American literary giant Philip Roth dead at 85

Philip Roth writing and lust

Philip Roth writing and lust

Through the years, Philip Roth has won wide acclaim for his novels - but had a rockier time seeing his work adapted by Hollywood.

Philip Roth, a prize-winning novelist and fearless narrator of sex, death, assimilation and fate, has died.

'I decided that I was done with fiction, ' he said at the time.

For many, Mr. Roth would be inextricably linked to one of the great comic, sexually charged novels of recent memory, 1969's "Portnoy's Complaint", in which the lead character appears nearly overwhelmed with lust.

Roth announced his retirement four years before Trump was elected president, but for many on the left his 2004 novel was a prescient warning of what has befallen the most powerful democracy on Earth.

The decorated author won most top literary honours, but the coveted Nobel Literature Prize eluded him.

"I did not want to, did not intend to, and was not able to speak for American Jews; I surely did not deny, and no one questioned the fact, that I spoke to them, and I hope to others as well", Roth wrote in his essay "Writing About Jews".

Roth's best-known work was the 1969 novel 'Portnoy's Complaint, ' a first-person narrative about Alexander Portnoy, a young middle-class Jewish New Yorker.

Ambitious and unusual, The Plot Against America tells an alternate version of 20th century history in which aviator and anti-Semite Charles Lindbergh wins the Republican nomination for USA president for the 1940 election and defeats Franklin Roosevelt.

In The Plot Against America, Roth explores a political alternative history - one in which Franklin D Roosevelt is defeated by "America first" candidate Charles Lindbergh in the 1940 U.S. election, resulting in growing anti-Semitism and the persecution of the author's Jewish-American family.

"The death of Philip Roth marks, in its way, the end of a cultural era as definitively as the death of Pablo Picasso did in 1973", he wrote.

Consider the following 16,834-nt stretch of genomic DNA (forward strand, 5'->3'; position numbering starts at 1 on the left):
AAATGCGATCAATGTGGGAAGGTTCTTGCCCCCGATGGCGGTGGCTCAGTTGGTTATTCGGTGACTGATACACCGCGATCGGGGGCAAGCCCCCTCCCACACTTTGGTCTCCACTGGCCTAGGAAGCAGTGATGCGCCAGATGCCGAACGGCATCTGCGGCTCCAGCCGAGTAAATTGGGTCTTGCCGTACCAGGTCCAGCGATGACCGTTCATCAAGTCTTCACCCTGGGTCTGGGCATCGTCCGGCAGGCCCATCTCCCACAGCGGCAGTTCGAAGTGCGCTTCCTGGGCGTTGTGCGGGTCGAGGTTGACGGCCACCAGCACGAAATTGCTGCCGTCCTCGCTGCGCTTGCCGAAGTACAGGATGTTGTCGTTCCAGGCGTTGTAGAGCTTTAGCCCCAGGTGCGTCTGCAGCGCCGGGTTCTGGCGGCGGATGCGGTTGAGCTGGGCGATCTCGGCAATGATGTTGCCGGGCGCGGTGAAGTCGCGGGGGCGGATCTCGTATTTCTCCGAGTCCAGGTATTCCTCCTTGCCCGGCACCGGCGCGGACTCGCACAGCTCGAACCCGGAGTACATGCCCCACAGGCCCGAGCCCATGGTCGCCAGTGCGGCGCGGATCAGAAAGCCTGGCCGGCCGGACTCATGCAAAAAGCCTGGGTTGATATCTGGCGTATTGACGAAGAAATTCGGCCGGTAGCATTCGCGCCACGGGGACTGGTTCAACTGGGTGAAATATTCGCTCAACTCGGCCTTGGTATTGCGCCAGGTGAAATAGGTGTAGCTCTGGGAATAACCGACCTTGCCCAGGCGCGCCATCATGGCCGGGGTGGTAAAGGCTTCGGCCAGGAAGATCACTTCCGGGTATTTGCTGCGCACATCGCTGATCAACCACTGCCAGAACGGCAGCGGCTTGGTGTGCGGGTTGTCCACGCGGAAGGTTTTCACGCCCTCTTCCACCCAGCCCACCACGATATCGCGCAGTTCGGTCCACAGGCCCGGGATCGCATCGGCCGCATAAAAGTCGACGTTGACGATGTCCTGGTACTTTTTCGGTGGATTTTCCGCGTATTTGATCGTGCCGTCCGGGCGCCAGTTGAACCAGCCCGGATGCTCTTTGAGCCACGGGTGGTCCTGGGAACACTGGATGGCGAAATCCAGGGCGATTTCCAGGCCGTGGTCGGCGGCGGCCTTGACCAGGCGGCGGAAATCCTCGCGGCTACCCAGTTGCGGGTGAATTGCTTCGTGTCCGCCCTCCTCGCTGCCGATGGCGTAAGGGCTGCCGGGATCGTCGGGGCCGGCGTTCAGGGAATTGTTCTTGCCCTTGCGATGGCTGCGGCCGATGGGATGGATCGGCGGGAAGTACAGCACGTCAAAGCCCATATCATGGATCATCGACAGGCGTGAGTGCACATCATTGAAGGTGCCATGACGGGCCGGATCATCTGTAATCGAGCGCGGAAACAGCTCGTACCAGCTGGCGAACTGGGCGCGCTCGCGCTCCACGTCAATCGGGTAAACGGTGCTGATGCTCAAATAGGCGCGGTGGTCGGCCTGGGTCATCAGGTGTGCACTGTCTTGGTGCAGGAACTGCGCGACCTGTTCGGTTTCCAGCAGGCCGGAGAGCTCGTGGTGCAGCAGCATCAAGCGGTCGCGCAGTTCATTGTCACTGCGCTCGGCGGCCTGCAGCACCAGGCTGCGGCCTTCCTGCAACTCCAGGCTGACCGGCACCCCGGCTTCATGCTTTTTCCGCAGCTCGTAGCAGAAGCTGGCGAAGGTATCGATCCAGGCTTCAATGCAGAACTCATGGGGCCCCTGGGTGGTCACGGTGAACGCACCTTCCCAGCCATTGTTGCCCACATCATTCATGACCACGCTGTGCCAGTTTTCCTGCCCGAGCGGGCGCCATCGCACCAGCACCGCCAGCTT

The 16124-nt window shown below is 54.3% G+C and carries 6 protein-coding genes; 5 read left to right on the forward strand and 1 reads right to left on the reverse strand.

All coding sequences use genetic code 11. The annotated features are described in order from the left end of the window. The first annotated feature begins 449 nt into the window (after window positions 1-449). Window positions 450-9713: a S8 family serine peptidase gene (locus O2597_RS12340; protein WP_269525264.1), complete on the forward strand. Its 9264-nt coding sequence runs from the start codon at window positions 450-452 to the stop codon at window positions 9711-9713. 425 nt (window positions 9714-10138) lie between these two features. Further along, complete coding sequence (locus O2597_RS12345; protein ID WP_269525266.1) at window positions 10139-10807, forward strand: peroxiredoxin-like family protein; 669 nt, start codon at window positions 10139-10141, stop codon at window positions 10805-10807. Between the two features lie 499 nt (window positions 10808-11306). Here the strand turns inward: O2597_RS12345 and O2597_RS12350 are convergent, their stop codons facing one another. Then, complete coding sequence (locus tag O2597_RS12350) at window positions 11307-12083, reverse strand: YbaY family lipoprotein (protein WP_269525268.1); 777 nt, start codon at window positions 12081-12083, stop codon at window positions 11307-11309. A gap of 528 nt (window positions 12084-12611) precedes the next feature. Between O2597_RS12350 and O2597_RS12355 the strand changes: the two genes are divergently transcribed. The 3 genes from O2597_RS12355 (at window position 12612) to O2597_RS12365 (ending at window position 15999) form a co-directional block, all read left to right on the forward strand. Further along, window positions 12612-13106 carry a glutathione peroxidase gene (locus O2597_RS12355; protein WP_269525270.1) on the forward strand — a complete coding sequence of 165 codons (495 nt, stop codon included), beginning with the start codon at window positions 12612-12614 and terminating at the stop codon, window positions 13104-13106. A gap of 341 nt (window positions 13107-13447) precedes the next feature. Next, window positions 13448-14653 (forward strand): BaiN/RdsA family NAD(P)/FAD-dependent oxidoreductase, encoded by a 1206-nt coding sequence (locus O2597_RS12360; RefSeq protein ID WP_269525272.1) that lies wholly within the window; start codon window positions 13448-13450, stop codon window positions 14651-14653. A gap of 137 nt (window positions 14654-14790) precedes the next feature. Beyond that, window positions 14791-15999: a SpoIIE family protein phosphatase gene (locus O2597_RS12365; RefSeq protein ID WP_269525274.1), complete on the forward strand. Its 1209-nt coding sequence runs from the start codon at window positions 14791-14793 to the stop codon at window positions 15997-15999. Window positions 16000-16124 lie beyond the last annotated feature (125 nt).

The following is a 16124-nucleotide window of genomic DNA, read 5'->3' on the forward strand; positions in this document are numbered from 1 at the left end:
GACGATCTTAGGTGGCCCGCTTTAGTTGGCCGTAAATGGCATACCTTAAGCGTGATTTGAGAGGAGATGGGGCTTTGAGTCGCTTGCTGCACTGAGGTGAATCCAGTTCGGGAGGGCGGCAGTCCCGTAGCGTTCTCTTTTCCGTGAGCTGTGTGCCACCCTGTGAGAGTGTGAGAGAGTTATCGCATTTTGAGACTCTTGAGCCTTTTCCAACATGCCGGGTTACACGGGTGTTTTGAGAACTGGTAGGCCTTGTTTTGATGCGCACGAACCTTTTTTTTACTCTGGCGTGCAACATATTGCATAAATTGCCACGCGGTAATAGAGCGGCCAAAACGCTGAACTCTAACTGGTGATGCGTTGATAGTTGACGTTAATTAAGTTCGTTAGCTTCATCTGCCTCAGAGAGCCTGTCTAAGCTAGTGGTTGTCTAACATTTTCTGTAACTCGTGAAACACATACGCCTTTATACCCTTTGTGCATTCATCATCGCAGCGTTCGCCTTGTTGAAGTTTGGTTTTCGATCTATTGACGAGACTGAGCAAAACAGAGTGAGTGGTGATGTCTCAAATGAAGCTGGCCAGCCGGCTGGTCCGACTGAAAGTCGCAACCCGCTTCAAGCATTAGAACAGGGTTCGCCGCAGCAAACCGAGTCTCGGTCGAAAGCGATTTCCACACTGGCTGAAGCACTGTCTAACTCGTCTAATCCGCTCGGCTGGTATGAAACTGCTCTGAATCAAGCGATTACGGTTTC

Born on March 19, 1933 Newark (new Jersey), son of a marriage of descendants of Jewish emigrants from Eastern Europe and raised in middle class neighborhood of Weequahic, Philip Milton Roth, eternal candidate for Nobel Prize, who never came to conquer, he received or awards such as two National Book Awards, two National Book critics, three PEN/Faulkner awards, a Pulitzer and a Man Booker International. He was only the third writer-after Eudora Welty and Bellow-to have his volumes preserved by the Library of America while still alive.

Told through the eyes of a Jewish family living in Newark, where Roth himself grew up, the novel paints a picture of an America that gives in to its extremist and anti-Semitic vices, with Jews deported to the Midwest and fleeing to Canada.

Roth had a long relationship with British actress Claire Bloom but their five-year marriage ended in divorce in 1995.

The topics Roth wrote about included the Jewish experience in America, promiscuous male sexuality, and the hypocrisy and disillusionment of American political life since the 1940s.

In a New York Times interview in 2018, Roth reflected on his 50-plus years as a writer, describing it as: "Exhilaration and groaning".

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